President Mahmoud Ahmadinejad’s 2005 election and the consolidation of power of the hard-line Principalist faction in the most recent parliamentary elections have altered the Iranian political landscape. In addition, the Islamic Revolutionary Guard Corps (IRGC) is wielding its influence more boldly outside of its traditional military role--increasingly in domestic political and economic spheres. Iranian security forces have launched a new cultural crackdown to target Western influences and Iranians deemed insufficiently loyal to the Islamic Republic’s founding principles.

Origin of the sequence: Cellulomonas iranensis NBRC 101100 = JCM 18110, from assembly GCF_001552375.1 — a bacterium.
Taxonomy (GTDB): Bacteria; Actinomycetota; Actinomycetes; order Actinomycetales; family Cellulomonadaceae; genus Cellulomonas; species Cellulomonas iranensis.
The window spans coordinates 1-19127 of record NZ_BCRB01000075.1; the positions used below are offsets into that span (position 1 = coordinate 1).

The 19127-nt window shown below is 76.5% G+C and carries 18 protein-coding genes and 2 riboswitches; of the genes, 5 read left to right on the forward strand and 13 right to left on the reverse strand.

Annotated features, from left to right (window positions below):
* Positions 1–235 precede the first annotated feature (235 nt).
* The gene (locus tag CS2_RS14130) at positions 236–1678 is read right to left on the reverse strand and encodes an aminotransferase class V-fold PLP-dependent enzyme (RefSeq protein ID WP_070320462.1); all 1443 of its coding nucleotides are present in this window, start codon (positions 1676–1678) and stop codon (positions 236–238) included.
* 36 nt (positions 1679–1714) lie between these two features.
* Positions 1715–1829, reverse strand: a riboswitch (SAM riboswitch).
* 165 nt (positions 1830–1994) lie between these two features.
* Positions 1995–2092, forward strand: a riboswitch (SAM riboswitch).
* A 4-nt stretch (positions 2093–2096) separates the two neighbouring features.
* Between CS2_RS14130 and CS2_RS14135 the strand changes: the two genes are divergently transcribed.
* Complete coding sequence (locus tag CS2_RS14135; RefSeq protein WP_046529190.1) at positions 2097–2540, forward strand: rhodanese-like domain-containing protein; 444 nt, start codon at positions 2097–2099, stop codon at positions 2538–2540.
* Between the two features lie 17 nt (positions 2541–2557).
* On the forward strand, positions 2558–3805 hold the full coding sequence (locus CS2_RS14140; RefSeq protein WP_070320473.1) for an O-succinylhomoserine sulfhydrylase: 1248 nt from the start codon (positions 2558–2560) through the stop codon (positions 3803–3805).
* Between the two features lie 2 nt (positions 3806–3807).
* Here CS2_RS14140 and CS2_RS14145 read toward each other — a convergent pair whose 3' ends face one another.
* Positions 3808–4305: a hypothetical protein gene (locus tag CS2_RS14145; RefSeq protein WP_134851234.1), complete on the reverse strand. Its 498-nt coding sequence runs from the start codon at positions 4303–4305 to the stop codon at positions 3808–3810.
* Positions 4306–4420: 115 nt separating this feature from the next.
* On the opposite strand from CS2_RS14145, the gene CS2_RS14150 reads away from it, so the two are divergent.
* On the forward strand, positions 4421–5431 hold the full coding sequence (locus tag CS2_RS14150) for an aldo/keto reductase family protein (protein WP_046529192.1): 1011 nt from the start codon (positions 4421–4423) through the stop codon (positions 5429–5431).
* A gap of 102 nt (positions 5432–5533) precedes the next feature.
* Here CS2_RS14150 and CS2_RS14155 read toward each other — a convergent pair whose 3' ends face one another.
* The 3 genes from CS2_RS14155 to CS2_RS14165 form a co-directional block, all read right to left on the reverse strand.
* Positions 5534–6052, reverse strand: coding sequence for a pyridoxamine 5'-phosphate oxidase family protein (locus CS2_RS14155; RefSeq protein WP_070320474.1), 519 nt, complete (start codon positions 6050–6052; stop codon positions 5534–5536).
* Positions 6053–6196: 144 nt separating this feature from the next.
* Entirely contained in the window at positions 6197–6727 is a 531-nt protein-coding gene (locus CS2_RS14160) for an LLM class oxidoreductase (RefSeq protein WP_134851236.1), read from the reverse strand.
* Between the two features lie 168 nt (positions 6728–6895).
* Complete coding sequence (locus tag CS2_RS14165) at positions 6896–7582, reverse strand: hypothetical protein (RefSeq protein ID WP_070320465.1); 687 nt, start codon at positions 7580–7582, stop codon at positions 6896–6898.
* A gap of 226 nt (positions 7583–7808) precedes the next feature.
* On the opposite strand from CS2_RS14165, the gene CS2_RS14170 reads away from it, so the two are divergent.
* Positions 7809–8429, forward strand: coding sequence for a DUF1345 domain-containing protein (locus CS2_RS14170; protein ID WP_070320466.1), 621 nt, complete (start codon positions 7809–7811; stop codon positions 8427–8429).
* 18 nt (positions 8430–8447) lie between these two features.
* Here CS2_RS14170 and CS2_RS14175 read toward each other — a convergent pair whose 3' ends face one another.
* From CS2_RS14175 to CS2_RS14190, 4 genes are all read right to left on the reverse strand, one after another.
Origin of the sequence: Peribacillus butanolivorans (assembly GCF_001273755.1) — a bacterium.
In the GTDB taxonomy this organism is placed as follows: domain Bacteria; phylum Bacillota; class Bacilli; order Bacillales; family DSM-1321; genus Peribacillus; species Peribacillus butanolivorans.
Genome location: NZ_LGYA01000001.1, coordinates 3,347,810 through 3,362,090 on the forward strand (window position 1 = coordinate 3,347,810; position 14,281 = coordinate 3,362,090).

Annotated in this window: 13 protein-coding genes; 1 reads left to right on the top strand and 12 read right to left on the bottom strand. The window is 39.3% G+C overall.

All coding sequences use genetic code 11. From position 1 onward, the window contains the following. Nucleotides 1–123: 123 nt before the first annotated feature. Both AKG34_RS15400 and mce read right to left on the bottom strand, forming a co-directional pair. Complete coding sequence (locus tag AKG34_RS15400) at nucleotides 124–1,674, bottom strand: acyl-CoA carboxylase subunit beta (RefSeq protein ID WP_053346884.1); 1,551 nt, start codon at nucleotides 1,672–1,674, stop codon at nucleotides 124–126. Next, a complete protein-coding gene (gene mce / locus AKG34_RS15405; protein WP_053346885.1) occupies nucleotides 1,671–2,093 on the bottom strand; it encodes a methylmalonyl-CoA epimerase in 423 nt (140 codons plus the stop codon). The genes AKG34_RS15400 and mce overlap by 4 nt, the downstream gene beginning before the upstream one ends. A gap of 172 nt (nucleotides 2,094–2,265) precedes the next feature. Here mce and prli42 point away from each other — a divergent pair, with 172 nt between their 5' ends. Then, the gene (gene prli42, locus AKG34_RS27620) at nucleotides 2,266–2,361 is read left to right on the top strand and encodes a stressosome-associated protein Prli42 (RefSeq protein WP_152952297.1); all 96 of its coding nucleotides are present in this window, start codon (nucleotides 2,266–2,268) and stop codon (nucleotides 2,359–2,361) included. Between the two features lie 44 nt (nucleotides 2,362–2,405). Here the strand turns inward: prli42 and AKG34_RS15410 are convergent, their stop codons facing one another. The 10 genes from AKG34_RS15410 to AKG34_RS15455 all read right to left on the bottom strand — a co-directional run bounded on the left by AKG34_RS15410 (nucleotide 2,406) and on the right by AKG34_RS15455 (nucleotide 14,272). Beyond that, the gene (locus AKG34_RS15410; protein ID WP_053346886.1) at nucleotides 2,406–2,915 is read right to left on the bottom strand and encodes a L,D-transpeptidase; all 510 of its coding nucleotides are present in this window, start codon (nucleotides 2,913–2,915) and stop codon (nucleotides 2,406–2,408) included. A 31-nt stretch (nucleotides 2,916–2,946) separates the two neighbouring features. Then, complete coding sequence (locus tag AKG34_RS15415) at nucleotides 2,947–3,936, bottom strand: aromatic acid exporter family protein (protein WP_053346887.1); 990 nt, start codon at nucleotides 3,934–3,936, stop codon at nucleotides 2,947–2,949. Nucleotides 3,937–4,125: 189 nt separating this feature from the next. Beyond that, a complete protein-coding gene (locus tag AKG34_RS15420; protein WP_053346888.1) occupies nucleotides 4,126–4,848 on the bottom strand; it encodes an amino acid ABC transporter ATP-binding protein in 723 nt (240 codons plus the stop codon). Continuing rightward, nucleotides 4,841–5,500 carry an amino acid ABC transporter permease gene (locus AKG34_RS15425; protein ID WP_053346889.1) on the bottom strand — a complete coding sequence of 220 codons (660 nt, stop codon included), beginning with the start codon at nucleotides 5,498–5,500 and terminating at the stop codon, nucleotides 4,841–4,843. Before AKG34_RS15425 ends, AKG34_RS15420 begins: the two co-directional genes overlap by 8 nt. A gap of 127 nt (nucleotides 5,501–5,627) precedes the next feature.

As U.S. policymakers and presidential candidates debate policy toward the Islamic Republic, it is worthwhile to assess and debate the extent to which human rights and democracy have deteriorated in Iran. Has IRGC influence undercut or enhanced the Islamic Republic’s clerical leadership? How have these institutional and systemic changes affected Iran’s foreign policy? What does this mean for the future of U.S.-Iranian relations? Please join AEI for a discussion of the multidimensional and often ambiguous character of the Islamic Republic of Iran.